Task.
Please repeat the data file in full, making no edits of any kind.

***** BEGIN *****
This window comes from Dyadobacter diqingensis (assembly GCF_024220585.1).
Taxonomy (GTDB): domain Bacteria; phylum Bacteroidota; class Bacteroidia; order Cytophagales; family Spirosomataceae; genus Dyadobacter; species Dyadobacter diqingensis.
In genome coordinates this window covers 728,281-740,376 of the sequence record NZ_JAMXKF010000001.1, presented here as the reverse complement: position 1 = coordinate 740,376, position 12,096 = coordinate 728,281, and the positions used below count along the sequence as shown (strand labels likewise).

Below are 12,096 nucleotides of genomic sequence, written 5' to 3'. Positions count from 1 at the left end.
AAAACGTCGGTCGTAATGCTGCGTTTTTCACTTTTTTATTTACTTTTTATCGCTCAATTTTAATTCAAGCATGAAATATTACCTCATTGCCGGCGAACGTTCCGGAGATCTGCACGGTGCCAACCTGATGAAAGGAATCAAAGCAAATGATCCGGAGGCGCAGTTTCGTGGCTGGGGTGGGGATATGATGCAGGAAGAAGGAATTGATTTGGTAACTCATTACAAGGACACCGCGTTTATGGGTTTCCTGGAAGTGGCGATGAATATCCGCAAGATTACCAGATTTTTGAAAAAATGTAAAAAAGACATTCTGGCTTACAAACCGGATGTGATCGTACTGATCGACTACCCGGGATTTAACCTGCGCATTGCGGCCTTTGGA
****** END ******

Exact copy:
This window comes from Dyadobacter diqingensis (assembly GCF_024220585.1).
Taxonomy (GTDB): domain Bacteria; phylum Bacteroidota; class Bacteroidia; order Cytophagales; family Spirosomataceae; genus Dyadobacter; species Dyadobacter diqingensis.
In genome coordinates this window covers 728,281-740,376 of the sequence record NZ_JAMXKF010000001.1, presented here as the reverse complement: position 1 = coordinate 740,376, position 12,096 = coordinate 728,281, and the positions used below count along the sequence as shown (strand labels likewise).

Below are 12,096 nucleotides of genomic sequence, written 5' to 3'. Positions count from 1 at the left end.
AAAACGTCGGTCGTAATGCTGCGTTTTTCACTTTTTTATTTACTTTTTATCGCTCAATTTTAATTCAAGCATGAAATATTACCTCATTGCCGGCGAACGTTCCGGAGATCTGCACGGTGCCAACCTGATGAAAGGAATCAAAGCAAATGATCCGGAGGCGCAGTTTCGTGGCTGGGGTGGGGATATGATGCAGGAAGAAGGAATTGATTTGGTAACTCATTACAAGGACACCGCGTTTATGGGTTTCCTGGAAGTGGCGATGAATATCCGCAAGATTACCAGATTTTTGAAAAAATGTAAAAAAGACATTCTGGCTTACAAACCGGATGTGATCGTACTGATCGACTACCCGGGATTTAACCTGCGCATTGCGGCCTTTGGA